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Gaza City, Palestine —


Gazan firm has found a way to

add style to weddings in the Pal-

estinian enclave despite being

unable to import a limousine:

make one with parts from five


Wedding planner Salama Al-

Odi sought to import a limousine

as part of the various offerings

to young Gazans by the firm he

heads, Farha, but said he was un-

able to.

The Gaza Strip has been un-

der an Israeli blockade for 10

years, with the entry and exit of

goods and people tightly con-

trolled by Israel.

Its sole crossing with Egypt

has also remained largely closed

in recent years.

Israeli officials say the block-

ade is necessary to prevent the

importation of weapons and

materials that could be used to

make them, but UN officials have

called for it to be lifted, citing de-

teriorating conditions in the en-

clave of two million people.

With poverty widespread

and unemployment at nearly

45 percent, Gazans have had to

show creativity — and Odi has

responded to the challenge.

In his small mechanic shop,

a group of men were busy taking

parts from five different cars and

adding them to a white Mercedes.

Some 30 people weighed in

on the design and drew up plans

Tehran —

Election season

is under way in Iran and the

rumor mill is in overdrive as

the public tries to divine the

backroom machinations that

have thrown up major sur-

prises in the past.

“I looked back at the ca-

bles our embassy was send-

ing out just a few weeks be-

fore the last election,” said a

Western diplomat in Tehran.

“None of them were pre-

dicting (Hassan) Rohani would

win,” she laughed, referring to

the current president.

Rohani, a moderate cleric

with a long history in Iran’s

security apparatus, won

the 2013 vote after the only

other pro-reform candidate

dropped out to boost his


Having overseen a slight

easing in social restrictions

and rebuilt relations with the

West through the 2015 nucle-

ar deal, Rohani seemed like a

shoo-in to win a second term

at next month’s election.

But he faces a tougher-

than-expected fight as the

conservative opposition rallies

around two hardliners — cler-

ic and judge EbrahimRaisi and

Tehran mayor Mohammad

Bagher Ghalibaf -- leaving

Iranians wondering whether

another shock is on the cards.

Many surprises

Iran’s past elections have

rarely been predictable.

The establishment was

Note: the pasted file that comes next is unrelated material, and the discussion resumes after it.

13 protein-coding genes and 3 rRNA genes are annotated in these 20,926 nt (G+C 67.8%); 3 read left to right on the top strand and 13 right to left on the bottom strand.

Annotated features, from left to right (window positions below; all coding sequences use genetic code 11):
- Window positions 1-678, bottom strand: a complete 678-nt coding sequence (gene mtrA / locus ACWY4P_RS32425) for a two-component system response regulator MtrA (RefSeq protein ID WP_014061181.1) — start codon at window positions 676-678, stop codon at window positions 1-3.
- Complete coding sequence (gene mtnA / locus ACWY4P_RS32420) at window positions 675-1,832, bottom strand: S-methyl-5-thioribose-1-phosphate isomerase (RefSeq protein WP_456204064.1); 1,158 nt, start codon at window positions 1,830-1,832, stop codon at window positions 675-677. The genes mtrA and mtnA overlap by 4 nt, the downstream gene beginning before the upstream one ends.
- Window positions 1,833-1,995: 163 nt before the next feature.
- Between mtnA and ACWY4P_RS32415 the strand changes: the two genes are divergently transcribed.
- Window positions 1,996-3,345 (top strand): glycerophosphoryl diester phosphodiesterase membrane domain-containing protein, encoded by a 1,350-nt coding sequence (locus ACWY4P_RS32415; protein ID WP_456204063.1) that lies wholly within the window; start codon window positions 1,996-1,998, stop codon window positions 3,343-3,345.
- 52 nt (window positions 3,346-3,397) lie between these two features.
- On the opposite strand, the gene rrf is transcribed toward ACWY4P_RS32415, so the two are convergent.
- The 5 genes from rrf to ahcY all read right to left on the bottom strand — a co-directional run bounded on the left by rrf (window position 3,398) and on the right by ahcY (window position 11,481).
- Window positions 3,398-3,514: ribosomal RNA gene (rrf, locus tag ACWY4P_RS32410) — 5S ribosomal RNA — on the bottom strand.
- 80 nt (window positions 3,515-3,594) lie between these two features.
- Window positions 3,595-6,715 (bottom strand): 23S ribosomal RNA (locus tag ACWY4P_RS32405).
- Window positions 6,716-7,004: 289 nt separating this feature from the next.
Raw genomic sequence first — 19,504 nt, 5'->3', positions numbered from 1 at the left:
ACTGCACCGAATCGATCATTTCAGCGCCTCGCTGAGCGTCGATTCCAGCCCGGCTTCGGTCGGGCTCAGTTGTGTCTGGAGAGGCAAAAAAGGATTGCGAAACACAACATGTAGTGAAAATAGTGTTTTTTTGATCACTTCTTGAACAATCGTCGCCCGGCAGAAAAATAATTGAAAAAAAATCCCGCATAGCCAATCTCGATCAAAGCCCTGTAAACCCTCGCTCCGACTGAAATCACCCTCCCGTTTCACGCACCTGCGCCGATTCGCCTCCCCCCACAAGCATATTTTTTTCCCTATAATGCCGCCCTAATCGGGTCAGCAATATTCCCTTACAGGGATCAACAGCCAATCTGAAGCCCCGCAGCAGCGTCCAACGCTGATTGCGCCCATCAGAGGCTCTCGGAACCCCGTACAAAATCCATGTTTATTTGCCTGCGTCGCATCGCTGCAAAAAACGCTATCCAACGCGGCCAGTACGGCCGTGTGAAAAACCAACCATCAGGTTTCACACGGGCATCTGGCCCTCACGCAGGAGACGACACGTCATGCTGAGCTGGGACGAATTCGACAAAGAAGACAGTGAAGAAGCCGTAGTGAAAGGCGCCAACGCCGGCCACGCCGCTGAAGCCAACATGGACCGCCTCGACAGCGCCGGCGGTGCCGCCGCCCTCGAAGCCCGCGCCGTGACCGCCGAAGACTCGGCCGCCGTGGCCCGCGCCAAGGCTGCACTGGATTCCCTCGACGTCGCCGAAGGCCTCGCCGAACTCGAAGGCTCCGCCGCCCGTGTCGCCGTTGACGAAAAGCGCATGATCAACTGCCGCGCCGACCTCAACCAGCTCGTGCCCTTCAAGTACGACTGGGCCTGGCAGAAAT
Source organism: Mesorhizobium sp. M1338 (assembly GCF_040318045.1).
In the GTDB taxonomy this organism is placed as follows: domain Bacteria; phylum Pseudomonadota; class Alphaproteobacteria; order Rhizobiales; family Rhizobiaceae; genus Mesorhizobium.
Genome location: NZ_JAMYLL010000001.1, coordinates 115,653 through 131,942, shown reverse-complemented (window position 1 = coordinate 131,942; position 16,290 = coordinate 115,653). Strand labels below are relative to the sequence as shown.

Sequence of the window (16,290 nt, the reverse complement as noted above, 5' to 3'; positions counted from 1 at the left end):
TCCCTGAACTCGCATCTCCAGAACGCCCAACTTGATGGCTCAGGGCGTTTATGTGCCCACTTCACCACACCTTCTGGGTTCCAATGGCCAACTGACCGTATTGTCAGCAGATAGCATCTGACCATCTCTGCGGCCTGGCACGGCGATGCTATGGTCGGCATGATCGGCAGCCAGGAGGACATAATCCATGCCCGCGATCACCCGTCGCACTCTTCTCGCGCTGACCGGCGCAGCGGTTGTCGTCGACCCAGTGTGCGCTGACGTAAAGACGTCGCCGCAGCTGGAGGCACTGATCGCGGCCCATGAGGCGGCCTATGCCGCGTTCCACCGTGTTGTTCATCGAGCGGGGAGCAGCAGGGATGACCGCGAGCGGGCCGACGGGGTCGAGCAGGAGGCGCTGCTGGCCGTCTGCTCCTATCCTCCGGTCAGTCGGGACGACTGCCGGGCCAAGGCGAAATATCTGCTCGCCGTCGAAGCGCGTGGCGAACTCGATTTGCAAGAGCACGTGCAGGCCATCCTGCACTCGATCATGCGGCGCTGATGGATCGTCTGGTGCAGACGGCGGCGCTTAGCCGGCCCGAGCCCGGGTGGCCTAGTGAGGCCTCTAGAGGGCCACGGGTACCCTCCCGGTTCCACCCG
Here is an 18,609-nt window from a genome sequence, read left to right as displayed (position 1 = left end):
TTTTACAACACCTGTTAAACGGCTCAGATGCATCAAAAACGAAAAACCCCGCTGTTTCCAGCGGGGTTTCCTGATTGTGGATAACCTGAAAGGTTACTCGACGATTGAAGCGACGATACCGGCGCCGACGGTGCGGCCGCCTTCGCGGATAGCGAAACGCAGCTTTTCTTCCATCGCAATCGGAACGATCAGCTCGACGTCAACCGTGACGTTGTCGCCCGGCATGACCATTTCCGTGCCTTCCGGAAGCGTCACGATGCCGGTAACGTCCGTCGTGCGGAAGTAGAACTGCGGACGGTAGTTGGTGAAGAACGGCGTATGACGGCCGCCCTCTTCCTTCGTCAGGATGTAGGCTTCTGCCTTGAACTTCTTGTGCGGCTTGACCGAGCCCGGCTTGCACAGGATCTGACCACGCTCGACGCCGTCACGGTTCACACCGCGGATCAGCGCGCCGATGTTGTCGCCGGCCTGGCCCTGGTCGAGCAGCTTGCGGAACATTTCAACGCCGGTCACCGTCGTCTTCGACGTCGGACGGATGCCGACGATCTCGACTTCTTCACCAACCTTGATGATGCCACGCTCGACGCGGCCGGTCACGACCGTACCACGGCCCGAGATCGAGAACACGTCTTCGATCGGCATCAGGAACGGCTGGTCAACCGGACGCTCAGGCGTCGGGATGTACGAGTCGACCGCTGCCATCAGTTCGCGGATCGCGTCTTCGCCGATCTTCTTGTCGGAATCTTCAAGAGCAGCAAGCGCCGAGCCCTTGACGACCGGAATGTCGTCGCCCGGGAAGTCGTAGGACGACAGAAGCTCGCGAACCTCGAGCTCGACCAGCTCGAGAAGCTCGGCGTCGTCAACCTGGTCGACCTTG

rocked by the landslide win

of relative reformist Moham-

mad Khatami in 1997 that led

to a flowering of civil society,

at least for a while.

“Iranian politicians don’t

always assess public opinion

all that well and get caught

off-guard,” said British histo-

rian Michael Axworthy, au-

thor of several books on Iran.

In 2005, it was the turn

of middle-class urbanites to

be shocked: few predicted

the success of rabble-rousing

populist Mahmoud Ahma-

dinejad, who now seems like

an Iranian forerunner to Don-

ald Trump.

They were even more

shocked by his re-election in

2009 when all the momentum

seemed to be with the re-

formists — a result that trig-

gered claims of vote-rigging

and months of protest.

Although many Iranians

are cynical about politics

— seeing it as stitched up

behind the scenes — these

surprises have shifted Iran’s


Rohani won by a wafer-

thin margin — 51 percent —

and without him Iran may

never have concluded its

nuclear deal.

“The rest of the system

trundles along in a fairly

predictable and controlled

way most of the time, and

then you have this outburst

of near-democracy that has

the potential to overturn the

apple cart once every four

years,” said Axworthy.

A lack of polling makes it

hard to follow public opinion.

“Outside observers go

with what they hear from

north Tehran, and can’t al-

ways gauge what’s going on

in the rest of the country,”

said Axworthy, referring to

the wealthy, cosmopolitan

part of the capital.

So is an upset possible

this time? There is plenty of

speculation in the media.

Some say Raisi is being

lined up as the next supreme

leader, so everything will be

done to ensure he is not em-

barrassed in the election.

Or maybe he will drop

out at the last minute to spare

his blushes, giving a decisive

boost to the other hardliner


Another theory claims the

establishment wants Rohani to

continue and is only putting

forward hardliners to scare

reformists into voting because

they worry a low turnout

would look bad for the regime.

For now, it is all specu-

lation, although the smart

money is still on Rohani, not

least because every president

since the early 1980s has been

given a second term.




a boy, Palestinian Abdullah Abu

Massoud fled the war over the

birth of Israel in 1948 and sought

refuge in the nearby Gaza Strip.

As an adult, Abu Massoud

was displaced again when Israeli

forces captured Gaza, along with

the West Bank and east Jerusa-

lem, in 1967. He escaped to Jor-

dan, where he has been living in

a refugee camp for 50 years.

Now 77, Abu Massoud is the

white-haired patriarch of a refu-

gee family spanning five gen-

erations, including a great-great-

granddaughter. The future looks


“Fifty years have passed

without a step forward,” said

Abu Massoud. “We don’t belong


The plight of Palestinians

uprooted by Israeli-Arab wars is

one of the world’s longest-run-

ning refugee crises, and a solu-

tion would likely require setting

up a state of Palestine that would

take in large numbers of them.

Such a solution appears distant,

even as President Donald Trump

says he wants to try to broker an

Israeli-Palestinian agreement.

Meanwhile, hundreds of

thousands of Palestinians are be-

ing displaced again by regional

conflicts, including civil war in

Syria. The head of the UN Relief

and Works Agency (UNRWA)

which helps displaced Palestin-

ians said they are no longer the

world’s focus.

“We are dealing here with a

community that has essentially

reached a crisis of existential na-

ture,” said Pierre Kraehenbuehl.

Abdullah Abu Massoud was

born in a Bedouin encampment

in what is now Israel. His fam-